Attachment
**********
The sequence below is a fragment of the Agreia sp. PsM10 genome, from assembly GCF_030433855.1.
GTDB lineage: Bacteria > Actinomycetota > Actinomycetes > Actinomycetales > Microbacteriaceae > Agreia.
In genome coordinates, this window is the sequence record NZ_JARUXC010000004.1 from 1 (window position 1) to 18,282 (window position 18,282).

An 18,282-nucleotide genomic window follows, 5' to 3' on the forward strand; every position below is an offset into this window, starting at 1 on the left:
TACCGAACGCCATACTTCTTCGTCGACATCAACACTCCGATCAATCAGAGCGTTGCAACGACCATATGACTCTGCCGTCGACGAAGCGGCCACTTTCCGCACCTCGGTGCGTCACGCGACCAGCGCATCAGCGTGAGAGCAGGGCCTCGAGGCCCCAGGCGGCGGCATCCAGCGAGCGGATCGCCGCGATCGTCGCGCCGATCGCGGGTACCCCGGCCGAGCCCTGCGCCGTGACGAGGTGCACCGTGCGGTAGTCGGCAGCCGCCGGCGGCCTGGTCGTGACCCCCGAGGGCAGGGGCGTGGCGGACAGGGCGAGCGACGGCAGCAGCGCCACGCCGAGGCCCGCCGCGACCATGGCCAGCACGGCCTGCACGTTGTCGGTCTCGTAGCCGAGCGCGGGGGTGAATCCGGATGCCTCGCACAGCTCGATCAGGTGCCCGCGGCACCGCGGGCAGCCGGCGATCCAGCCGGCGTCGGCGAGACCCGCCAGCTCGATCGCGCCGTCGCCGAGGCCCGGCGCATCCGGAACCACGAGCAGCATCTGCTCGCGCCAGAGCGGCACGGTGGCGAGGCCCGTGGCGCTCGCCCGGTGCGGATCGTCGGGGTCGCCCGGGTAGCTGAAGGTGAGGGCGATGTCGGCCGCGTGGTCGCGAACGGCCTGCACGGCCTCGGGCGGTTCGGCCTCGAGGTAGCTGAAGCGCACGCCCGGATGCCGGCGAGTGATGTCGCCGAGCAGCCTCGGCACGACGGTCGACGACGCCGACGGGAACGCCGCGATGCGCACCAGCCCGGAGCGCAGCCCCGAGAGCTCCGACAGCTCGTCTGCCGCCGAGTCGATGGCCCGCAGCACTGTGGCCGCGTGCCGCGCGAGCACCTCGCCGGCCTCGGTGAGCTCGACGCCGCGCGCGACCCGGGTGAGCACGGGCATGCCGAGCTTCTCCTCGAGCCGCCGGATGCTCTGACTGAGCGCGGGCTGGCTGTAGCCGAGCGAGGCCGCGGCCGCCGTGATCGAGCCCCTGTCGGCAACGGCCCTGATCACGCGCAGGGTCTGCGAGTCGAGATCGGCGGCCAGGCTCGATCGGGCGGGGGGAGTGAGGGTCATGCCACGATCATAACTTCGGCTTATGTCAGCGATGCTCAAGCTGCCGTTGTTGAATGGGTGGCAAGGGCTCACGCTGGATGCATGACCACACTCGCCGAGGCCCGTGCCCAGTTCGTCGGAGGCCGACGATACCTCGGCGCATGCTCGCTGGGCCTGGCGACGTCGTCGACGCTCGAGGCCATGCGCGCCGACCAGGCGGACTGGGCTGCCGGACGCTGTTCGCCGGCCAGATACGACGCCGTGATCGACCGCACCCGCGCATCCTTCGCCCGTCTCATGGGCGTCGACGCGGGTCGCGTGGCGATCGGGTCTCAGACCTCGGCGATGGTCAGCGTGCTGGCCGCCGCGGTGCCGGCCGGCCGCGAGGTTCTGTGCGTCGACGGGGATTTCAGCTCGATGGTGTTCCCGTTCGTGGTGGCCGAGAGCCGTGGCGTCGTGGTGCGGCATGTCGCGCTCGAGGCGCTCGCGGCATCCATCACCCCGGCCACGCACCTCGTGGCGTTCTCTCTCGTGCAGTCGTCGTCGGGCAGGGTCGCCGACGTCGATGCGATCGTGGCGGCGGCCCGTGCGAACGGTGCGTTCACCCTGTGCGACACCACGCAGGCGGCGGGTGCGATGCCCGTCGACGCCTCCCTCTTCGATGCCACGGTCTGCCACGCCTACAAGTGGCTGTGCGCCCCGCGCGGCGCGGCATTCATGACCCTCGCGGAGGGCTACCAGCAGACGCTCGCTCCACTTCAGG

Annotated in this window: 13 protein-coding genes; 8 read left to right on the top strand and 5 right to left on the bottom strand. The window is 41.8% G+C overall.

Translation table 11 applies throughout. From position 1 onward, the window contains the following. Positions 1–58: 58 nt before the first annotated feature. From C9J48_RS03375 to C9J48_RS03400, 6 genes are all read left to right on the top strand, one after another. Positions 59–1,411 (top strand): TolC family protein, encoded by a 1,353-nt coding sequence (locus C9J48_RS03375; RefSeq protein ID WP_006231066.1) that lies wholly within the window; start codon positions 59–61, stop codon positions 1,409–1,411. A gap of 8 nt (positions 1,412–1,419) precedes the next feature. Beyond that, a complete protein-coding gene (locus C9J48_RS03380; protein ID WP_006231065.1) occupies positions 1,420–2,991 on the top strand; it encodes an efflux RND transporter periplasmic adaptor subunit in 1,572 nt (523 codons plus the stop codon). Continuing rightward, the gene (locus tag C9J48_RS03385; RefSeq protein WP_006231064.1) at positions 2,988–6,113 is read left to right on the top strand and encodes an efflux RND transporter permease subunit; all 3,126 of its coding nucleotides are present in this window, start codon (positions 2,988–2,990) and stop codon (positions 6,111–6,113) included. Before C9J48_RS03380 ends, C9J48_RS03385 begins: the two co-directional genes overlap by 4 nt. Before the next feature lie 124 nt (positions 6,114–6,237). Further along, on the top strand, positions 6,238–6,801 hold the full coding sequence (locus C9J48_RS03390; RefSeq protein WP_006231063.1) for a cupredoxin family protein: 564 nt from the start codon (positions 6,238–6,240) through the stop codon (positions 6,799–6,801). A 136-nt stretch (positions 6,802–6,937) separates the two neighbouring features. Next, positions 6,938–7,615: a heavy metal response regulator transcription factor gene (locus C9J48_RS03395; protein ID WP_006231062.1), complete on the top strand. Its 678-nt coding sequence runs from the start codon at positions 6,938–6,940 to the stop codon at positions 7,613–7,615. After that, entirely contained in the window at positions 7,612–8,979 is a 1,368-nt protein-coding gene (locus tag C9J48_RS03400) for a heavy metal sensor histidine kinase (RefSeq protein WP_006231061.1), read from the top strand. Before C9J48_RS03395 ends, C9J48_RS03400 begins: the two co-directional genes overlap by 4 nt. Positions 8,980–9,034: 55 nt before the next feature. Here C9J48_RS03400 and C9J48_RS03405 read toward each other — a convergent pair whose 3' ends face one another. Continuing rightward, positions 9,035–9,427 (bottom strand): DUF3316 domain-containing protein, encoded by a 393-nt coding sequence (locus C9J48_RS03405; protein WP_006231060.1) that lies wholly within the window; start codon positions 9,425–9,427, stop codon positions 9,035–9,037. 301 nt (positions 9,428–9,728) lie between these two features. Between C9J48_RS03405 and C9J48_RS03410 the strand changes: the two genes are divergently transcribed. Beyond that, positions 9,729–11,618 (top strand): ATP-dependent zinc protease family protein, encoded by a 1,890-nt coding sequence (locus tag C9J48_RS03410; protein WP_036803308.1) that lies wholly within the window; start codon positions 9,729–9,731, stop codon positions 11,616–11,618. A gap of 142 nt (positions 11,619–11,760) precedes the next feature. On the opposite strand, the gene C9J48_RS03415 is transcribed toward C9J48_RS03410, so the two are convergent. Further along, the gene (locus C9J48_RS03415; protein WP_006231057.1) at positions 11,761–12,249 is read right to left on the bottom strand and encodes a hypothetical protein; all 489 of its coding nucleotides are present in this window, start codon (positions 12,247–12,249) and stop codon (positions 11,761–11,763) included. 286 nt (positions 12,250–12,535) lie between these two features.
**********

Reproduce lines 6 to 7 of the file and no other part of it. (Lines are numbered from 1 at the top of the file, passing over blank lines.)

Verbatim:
Annotated in this window: 13 protein-coding genes; 8 read left to right on the top strand and 5 right to left on the bottom strand. The window is 41.8% G+C overall.

Translation table 11 applies throughout. From position 1 onward, the window contains the following. Positions 1–58: 58 nt before the first annotated feature. From C9J48_RS03375 to C9J48_RS03400, 6 genes are all read left to right on the top strand, one after another. Positions 59–1,411 (top strand): TolC family protein, encoded by a 1,353-nt coding sequence (locus C9J48_RS03375; RefSeq protein ID WP_006231066.1) that lies wholly within the window; start codon positions 59–61, stop codon positions 1,409–1,411. A gap of 8 nt (positions 1,412–1,419) precedes the next feature. Beyond that, a complete protein-coding gene (locus C9J48_RS03380; protein ID WP_006231065.1) occupies positions 1,420–2,991 on the top strand; it encodes an efflux RND transporter periplasmic adaptor subunit in 1,572 nt (523 codons plus the stop codon). Continuing rightward, the gene (locus tag C9J48_RS03385; RefSeq protein WP_006231064.1) at positions 2,988–6,113 is read left to right on the top strand and encodes an efflux RND transporter permease subunit; all 3,126 of its coding nucleotides are present in this window, start codon (positions 2,988–2,990) and stop codon (positions 6,111–6,113) included. Before C9J48_RS03380 ends, C9J48_RS03385 begins: the two co-directional genes overlap by 4 nt. Before the next feature lie 124 nt (positions 6,114–6,237). Further along, on the top strand, positions 6,238–6,801 hold the full coding sequence (locus C9J48_RS03390; RefSeq protein WP_006231063.1) for a cupredoxin family protein: 564 nt from the start codon (positions 6,238–6,240) through the stop codon (positions 6,799–6,801). A 136-nt stretch (positions 6,802–6,937) separates the two neighbouring features. Next, positions 6,938–7,615: a heavy metal response regulator transcription factor gene (locus C9J48_RS03395; protein ID WP_006231062.1), complete on the top strand. Its 678-nt coding sequence runs from the start codon at positions 6,938–6,940 to the stop codon at positions 7,613–7,615. After that, entirely contained in the window at positions 7,612–8,979 is a 1,368-nt protein-coding gene (locus tag C9J48_RS03400) for a heavy metal sensor histidine kinase (RefSeq protein WP_006231061.1), read from the top strand. Before C9J48_RS03395 ends, C9J48_RS03400 begins: the two co-directional genes overlap by 4 nt. Positions 8,980–9,034: 55 nt before the next feature. Here C9J48_RS03400 and C9J48_RS03405 read toward each other — a convergent pair whose 3' ends face one another. Continuing rightward, positions 9,035–9,427 (bottom strand): DUF3316 domain-containing protein, encoded by a 393-nt coding sequence (locus C9J48_RS03405; protein WP_006231060.1) that lies wholly within the window; start codon positions 9,425–9,427, stop codon positions 9,035–9,037. 301 nt (positions 9,428–9,728) lie between these two features. Between C9J48_RS03405 and C9J48_RS03410 the strand changes: the two genes are divergently transcribed. Beyond that, positions 9,729–11,618 (top strand): ATP-dependent zinc protease family protein, encoded by a 1,890-nt coding sequence (locus tag C9J48_RS03410; protein WP_036803308.1) that lies wholly within the window; start codon positions 9,729–9,731, stop codon positions 11,616–11,618. A gap of 142 nt (positions 11,619–11,760) precedes the next feature. On the opposite strand, the gene C9J48_RS03415 is transcribed toward C9J48_RS03410, so the two are convergent. Further along, the gene (locus C9J48_RS03415; protein WP_006231057.1) at positions 11,761–12,249 is read right to left on the bottom strand and encodes a hypothetical protein; all 489 of its coding nucleotides are present in this window, start codon (positions 12,247–12,249) and stop codon (positions 11,761–11,763) included. 286 nt (positions 12,250–12,535) lie between these two features.